Florida, United States: Fortuitous weather, especially during the second half of last year, helped increase rounds played activity in America in 2015, resulting in the industry’s first year-over-year growth in rounds played since 2012.
According to the National Rounds Played Coalition, (comprised of course-reported rounds played submitted to Golf Datatech, the National Golf Foundation, PGA of America and the National Golf Course Owners Association), total US rounds grew by nearly 2% last year compared to 2014.
The increase was due in large part to unseasonably mild temperatures during the fall and early winter months in typically colder regions. Those conditions allowed many courses to remain open late into the year, prompting increased play among golfers that are often sidelined during November and December.
According to Coalition figures reported by Golf Datatech, monthly rounds played between October and December grew by an average of 12% versus 2014 (including nearly 20% in November alone) as regions such as New England, the Midwest and the West North Central enjoyed Mother Nature’s goodwill. In fact, total playable days grew by 4%, according to PGA PerformanceTrak.
Overall, more than half the states realised year-over-year growth in rounds played last year. Among those were states rich in golf accessibility such as Michigan (+11%), Ohio (+8%), Washington (+8%), Oregon (+5%) and Virginia (+3.4%).
These gains in rounds helped facilities finish 2015 slightly ahead of the previous year in total median revenue (PGA Performance Trak). This growth in rounds, revenue and playable days took place despite the fact that 2015 was the third wettest year on record nationally, according to weather.com.
So what does Mother Nature have in store for the golf industry in 2016?
According to Weather Trends International, a large swath of America can expect their spring golf season to be similar to what we saw last year. This forecast looks especially promising for the Southwest region (Texas, New Mexico and Arizona).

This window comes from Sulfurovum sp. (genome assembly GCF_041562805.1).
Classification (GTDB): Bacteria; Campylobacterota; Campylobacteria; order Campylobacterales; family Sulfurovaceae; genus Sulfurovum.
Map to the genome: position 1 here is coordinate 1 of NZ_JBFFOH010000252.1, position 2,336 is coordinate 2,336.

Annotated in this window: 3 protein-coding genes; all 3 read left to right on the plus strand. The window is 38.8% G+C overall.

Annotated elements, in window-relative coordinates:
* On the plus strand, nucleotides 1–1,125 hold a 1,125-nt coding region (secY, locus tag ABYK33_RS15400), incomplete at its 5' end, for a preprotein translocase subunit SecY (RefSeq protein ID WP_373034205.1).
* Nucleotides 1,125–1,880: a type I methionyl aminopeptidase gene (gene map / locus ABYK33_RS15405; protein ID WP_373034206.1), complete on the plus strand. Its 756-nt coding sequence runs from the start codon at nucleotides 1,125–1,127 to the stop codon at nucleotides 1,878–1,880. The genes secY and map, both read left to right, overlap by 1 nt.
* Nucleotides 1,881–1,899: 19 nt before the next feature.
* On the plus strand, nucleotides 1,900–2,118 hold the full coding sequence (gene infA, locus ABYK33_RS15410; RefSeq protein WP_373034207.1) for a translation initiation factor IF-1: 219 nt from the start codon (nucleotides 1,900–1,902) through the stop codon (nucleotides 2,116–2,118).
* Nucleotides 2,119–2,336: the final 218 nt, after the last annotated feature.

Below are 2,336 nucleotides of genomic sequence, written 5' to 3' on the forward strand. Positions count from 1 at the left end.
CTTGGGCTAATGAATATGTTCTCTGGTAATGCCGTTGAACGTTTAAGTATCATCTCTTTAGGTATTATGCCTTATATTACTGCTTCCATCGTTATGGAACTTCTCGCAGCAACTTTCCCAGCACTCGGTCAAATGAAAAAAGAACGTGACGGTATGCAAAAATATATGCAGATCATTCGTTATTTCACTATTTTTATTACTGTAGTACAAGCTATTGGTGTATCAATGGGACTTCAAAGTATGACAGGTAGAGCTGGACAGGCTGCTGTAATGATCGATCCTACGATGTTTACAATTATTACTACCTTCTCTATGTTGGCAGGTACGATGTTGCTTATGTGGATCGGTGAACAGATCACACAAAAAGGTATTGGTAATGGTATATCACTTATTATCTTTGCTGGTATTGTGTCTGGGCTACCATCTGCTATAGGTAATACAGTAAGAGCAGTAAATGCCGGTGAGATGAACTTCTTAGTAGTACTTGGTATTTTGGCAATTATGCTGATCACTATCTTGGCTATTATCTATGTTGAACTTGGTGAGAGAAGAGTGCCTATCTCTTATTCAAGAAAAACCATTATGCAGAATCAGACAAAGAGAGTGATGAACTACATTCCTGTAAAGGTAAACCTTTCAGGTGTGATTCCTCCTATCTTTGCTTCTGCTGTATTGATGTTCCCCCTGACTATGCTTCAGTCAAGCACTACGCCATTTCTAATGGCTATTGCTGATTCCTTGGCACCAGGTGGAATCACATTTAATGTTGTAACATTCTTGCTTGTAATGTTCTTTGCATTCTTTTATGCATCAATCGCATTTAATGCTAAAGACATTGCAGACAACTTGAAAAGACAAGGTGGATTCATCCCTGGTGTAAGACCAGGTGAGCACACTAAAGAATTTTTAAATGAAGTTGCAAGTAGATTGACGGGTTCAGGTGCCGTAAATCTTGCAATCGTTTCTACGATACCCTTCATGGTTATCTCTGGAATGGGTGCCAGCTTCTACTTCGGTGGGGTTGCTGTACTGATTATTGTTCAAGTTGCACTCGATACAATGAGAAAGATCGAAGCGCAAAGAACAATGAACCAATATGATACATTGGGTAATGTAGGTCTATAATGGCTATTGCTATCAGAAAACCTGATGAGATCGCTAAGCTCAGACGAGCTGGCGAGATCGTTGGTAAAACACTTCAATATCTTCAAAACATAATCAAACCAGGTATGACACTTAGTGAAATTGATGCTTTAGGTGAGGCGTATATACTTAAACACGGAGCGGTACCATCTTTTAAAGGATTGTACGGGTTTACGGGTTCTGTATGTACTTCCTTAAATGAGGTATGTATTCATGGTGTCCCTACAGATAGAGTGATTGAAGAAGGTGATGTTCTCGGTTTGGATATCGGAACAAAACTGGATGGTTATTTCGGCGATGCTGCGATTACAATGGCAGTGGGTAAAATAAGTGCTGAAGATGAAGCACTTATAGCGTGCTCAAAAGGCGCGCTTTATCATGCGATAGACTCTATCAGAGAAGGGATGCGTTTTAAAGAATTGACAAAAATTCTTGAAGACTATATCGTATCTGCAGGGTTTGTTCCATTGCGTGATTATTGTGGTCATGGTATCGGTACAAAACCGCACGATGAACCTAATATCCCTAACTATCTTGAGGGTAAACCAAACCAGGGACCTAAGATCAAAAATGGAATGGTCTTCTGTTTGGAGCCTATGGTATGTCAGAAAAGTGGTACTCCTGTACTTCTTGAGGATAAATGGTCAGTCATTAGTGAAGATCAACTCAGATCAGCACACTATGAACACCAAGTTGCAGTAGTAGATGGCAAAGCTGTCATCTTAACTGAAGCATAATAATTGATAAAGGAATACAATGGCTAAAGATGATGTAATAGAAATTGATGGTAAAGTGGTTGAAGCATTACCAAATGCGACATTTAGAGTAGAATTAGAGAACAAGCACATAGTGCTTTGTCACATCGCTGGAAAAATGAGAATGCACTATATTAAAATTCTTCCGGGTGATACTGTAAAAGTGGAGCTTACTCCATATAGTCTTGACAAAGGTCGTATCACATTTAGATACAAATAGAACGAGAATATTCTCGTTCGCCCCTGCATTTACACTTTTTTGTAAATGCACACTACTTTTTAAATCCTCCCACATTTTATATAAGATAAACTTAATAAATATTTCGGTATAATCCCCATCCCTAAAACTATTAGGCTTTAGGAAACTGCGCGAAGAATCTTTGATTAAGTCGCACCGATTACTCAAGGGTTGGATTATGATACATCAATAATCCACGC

While weather in the first two months of this year has been less than favourable, if the spring forecast holds up, operators can expect golfer activity to be on par with last year. History suggests that roughly 40% of all annual rounds are played between the months of March and June.
Of course, rounds are not entirely tethered to weather. Many operators are pointing towards improving economic conditions and recent increased activity among golf’s most committed customers as sources of realised and expected growth.
Average rounds-per-golfer have steadily increased since 2003 and golfers averaged just shy of 20 rounds played last year. That’s a slight increase over 2013 and 2014, and the best since 2012.
“We’re already 20% ahead of bookings in 2016 than we were at this point in 2015,” said Michael O’Reilly, Head Golf Professional at Whistling Straits, an NGF member since 2000 and host to the 2020 Ryder Cup. “I really don’t think that’s all about weather. We’re seeing the re-emergence of corporate business and increased play among our best customer base. I attribute it more to improving economics that will benefit golf at all levels.”
Jeremy Hayman, General Manager of Sedona Golf Resort, was among those operators who reported an increase in rounds without the benefit of 2015s positive weather trends. The popular Arizona resort, which is located in the shadow of the Red Rock Mountains, saw fewer playable days in early 2015, but still realised a modest increase in rounds by the end of the year.
“I would say we have definitely seen an increase in member play and rounds among our core golfers in general,” said Hayman. “Given our location (higher elevation), we didn’t see the same weather benefits as Phoenix and Scottsdale did, but we still realised positive growth in rounds played among our best customers. That’s an encouraging trend for our industry.”